Referring to FIG. 5, the level sensor is preferably an elongate resistive member that is part of a suitable bridge circuit that produces a varying output that varies with the part of the total length of elongate resistive member that is immersed in the liquid beverage 14. This value is then converted to a level that, in turn, in the cylindrical liner 12, is directly and linearly related to quantity. This level indicating signal is converted in the computer controller 62 to a volume quantity, such as the number of cups or servings remaining, for purpose of displaying a numerical quantity, but in the graphic display the level in the display corresponds to the level of the beverage without reference to the actual quantity which may vary with the maximum capacity of the liner 12. In any event, the level is measured electronically and converted to an indication of the level or quantity of beverage remaining or which has been removed.
Similarly, the temperature probe is mounted to or carried by the elongate tube 40 adjacent a bottom end 84 to measure the temperature adjacent the location of the faucet at which the coffee or other hot beverage will be removed. This temperature probe may be a sensor element that has a resistance or other electrical characteristic that varies with the temperature and can thereby be correlated to the temperature.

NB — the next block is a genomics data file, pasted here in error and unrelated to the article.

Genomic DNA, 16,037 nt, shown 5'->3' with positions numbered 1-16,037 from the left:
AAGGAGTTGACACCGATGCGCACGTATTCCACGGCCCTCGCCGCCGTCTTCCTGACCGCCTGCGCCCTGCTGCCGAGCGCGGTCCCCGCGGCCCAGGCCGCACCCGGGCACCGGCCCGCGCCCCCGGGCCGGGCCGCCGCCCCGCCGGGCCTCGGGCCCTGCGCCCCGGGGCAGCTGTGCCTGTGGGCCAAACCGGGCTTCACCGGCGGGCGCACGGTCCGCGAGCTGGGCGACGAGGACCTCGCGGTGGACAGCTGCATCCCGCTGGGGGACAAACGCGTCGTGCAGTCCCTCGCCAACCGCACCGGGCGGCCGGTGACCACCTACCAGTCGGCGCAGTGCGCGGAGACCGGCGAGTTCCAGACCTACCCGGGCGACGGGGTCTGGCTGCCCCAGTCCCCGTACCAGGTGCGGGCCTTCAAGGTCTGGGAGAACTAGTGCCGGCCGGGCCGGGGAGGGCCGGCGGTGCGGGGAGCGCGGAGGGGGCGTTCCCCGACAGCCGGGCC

Referring to FIG. 6, the measurement and display system of the present invention is seen to include a microcomputer 90, which receives inputs from the temperature sensor, or probe, 44 and the level sensing probe, or level sensor, 42, the timer reset switch 46 also seen in FIG. 1, and inputs from the switches 54,56 and 58. The input switches are used to enter into and navigate thought the program mode or subroutine in which such parameters as the temperature range and the maximum elapsed time may be entered and stored by the user. The details of how these parameters are entered in the program mode are not inventive and there are many programming techniques available to enable easy entry of this information with three switch inputs used for entry of selections and navigating up and down in the menu choices being offered.